The NFL is a cruel business for its players. I've always believed that, which is why players should enjoy it while they can. It goes so fast -- their time in the spotlight is limited, the big-money years coming and going, replaced by the reality that it's over.
That becomes even more evident each summer when I sit down to do the CBS SportsLine.com list of the Top 50 players, something I've been doing the past six years.
|Offseason knee surgery isn't expected to slow down Carson Palmer much. (Getty Images)|
Two years ago, the No. 3 player on our list was Tennessee Titans quarterback Steve McNair. The No. 4 player was Kansas City Chiefs running back Priest Holmes.
Want to know where they are on this year's top 50? Scan it all you want. You won't find them.
Injuries and age have sent those two falling like Tom Cruise's popularity. McNair, who might play for the Baltimore Ravens, can still get it done, but he isn't as good as he was in 2004, when he was coming off a co-MVP season.
In 2003, Holmes ran for 1,420 yards and scored 27 touchdowns, earning him the high ranking in our 2004 Top 50. Since then, he has played in a total of 15 games because of injuries and has rushed for 1,343 yards the past two seasons. There's talk he might be forced to retire because of a neck injury.
That's so cruel. That's the NFL.
The flip side is the emergence of young stars, players who have found their way into the top 10, a guy like Cincinnati Bengals quarterback Carson Palmer.
In June 2004, Palmer was coming off a rookie season in which he didn't take one snap. There was no way he could be ranked anywhere close to the top 50.
Two years later, he's the fifth-ranked player in the league, despite suffering a serious knee injury last January.
One thing that hasn't changed is the top-rated player. For the third consecutive year, Colts quarterback Peyton Manning tops the list. Manning had another outstanding season in 2005, leading the Colts to the best record in the league before they choked away their chance to win a Super Bowl.
Manning remains the game's best player, on his way to becoming perhaps the game's greatest passer. He is certainly on his way to the Pro Football Hall of Fame. The reason he tops this list is simple. It's because he's the answer to this question:
If there was an open draft of all NFL players, who would be the first player taken?
Manning would top most lists.
Who is the best player in the NFL?
None of these schmoes
Total Votes: 43,651
So he stays at the top, followed closely for the second consecutive year by New England quarterback Tom Brady. They are a strong 1-2, where great quarterbacks should be. Palmer is right behind them, even with the major knee surgery. He's making progress in his rehab and might be there for the season opener.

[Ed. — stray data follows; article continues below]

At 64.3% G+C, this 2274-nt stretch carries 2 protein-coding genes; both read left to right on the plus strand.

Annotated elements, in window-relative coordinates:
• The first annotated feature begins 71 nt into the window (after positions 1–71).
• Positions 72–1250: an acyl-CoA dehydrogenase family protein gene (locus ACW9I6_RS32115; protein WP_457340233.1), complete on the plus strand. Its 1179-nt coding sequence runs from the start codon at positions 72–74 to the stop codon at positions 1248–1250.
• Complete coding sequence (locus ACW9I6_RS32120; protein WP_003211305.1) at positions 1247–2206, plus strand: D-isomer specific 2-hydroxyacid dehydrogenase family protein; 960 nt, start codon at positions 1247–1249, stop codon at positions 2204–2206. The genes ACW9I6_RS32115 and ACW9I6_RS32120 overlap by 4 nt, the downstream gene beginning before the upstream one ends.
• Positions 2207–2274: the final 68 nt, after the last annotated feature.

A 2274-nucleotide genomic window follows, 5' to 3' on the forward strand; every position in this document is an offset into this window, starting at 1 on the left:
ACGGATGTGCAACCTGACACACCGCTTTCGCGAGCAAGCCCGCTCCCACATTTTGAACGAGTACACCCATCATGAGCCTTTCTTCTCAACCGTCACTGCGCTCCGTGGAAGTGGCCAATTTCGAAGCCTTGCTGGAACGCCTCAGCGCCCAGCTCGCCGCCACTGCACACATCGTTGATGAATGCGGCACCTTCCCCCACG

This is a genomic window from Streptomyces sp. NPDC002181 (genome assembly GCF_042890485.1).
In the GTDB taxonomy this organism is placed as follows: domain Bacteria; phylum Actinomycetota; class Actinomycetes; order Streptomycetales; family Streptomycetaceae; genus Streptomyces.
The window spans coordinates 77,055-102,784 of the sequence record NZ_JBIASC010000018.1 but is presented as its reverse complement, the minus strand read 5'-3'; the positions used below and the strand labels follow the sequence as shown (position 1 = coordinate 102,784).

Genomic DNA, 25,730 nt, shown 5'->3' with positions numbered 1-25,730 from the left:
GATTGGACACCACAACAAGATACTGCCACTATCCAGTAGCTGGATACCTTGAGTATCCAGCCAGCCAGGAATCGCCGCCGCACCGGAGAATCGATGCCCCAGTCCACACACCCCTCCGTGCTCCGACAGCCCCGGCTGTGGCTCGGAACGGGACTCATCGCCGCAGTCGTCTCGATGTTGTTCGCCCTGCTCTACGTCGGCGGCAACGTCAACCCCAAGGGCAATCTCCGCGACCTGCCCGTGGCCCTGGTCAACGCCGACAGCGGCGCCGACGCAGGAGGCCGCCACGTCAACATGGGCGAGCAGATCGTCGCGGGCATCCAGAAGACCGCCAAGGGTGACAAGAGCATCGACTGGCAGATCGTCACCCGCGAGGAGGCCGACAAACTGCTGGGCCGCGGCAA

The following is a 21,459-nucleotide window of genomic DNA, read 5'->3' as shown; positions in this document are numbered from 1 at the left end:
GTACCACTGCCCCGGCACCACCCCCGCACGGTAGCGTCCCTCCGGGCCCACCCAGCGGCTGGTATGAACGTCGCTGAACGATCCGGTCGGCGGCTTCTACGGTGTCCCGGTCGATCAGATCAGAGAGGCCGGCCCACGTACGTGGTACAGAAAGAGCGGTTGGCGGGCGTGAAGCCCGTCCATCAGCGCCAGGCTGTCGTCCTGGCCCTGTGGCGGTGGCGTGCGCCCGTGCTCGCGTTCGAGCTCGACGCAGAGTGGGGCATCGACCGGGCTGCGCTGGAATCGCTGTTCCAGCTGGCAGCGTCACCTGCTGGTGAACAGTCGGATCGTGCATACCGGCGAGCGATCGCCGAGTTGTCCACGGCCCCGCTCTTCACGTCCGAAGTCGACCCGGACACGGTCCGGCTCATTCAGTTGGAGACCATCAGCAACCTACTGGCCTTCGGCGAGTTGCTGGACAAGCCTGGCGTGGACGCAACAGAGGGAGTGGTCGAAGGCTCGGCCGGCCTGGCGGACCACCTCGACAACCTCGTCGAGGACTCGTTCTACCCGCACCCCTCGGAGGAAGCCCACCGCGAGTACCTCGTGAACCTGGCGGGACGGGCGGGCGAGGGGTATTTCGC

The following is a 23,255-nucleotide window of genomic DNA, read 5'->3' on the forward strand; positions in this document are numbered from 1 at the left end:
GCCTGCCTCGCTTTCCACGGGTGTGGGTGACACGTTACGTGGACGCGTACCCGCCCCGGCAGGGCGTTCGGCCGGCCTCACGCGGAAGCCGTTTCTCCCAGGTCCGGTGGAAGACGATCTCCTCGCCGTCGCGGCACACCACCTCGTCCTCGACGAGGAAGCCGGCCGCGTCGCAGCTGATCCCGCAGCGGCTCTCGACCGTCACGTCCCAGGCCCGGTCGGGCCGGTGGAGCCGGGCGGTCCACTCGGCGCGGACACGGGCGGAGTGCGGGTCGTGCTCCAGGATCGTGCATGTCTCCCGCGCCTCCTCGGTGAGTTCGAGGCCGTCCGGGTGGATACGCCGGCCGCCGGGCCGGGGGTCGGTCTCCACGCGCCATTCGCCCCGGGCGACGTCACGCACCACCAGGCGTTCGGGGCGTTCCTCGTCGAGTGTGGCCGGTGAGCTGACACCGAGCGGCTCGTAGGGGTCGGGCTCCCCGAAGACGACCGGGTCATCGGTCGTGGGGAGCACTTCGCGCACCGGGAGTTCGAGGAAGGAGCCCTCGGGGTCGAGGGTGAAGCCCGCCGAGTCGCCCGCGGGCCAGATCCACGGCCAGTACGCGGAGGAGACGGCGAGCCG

When they say the NFL chews you up and spits you out, they aren't kidding. The rise can be slow -- McNair and Holmes are proof of that -- but the fall is usually swift.
Fame is fleeting. The NFL reminds of us of that every year, especially when it's time to rate the game's best.
1. Peyton Manning, QB, Colts: A lot of people will argue with this choice, but his remains the most important position. When he finally does win a Super Bowl, he will finally get his due.
2. Tom Brady, QB, Patriots: He had an amazing season in 2005, carrying an offense without a running attack. He is right up there with Manning, just a smidge under him in the ratings.
3. LaDainian Tomlinson, RB, Chargers: This is the game's best back and he's an MVP candidate every season. He will be forced to do more now that Drew Brees is gone. Here's hoping they don't beat him up.
4. Champ Bailey, CB, Broncos: There is no better cover corner in the league. He can take away the other team's best receiver. Don't believe the nonsense that he isn't the best at his position. And his position has a premium value to it.
5. Carson Palmer, QB, Bengals: He's coming off knee surgery, which is a concern, but he has made big strides in his recovery. He had an amazing season in 2005 and we can expect many more.
6. Walter Jones, T, Seahawks: He is the game's best offensive lineman. He dominates his opponents and plays light on his feet.
7. Randy Moss, WR, Raiders: He didn't have the type of season many expected in Oakland in 2005, but he is still the league's most explosive receiver. Just ask the opposing defensive backs.
8. Brian Urlacher, LB, Bears: After years of battling the overrated label, he finally played as well as advertised in 2005. He was the leader of that good Bears defense.
9. Chad Johnson, WR, Bengals: He talks a big game, but you have to love the fact he backs it up. This kid is good for the NFL, and he's a great player.
10. Ray Lewis, LB, Ravens: Has he slipped some? Maybe a little, but he's still among the best middle linebackers in the game. He only played six games last season. Watch how well he plays now that the Ravens are back playing the 4-3.
11. Marvin Harrison, WR, Colts: He's getting a bit up in years, but he's still a heck of a receiver. He remains Manning's go-to guy.
12. Richard Seymour, DE, Patriots: He missed time with injuries last season, and it showed up in a big way in the New England defense. He can dominate the line of scrimmage when he's on the field.
13. Julius Peppers, DE, Panthers: He started slow last season, but came on strong. He remains one of the premier pass rushers in the league.
14. Larry Johnson, RB, Chiefs: They used the word bust to describe him a year ago, and now he's a legitimate star. It's funny how things change in a year.
15. Terrell Owens, WR, Cowboys: Despite his off-field issues, he's still among the top offensive threats in the game. I'd take him on my offense any day of the week.
16. Dwight Freeney, DE, Colts: He has a unique ability to disrupt a game. The speed he has off the corner is what makes him so special. His special plays are what have him this high up.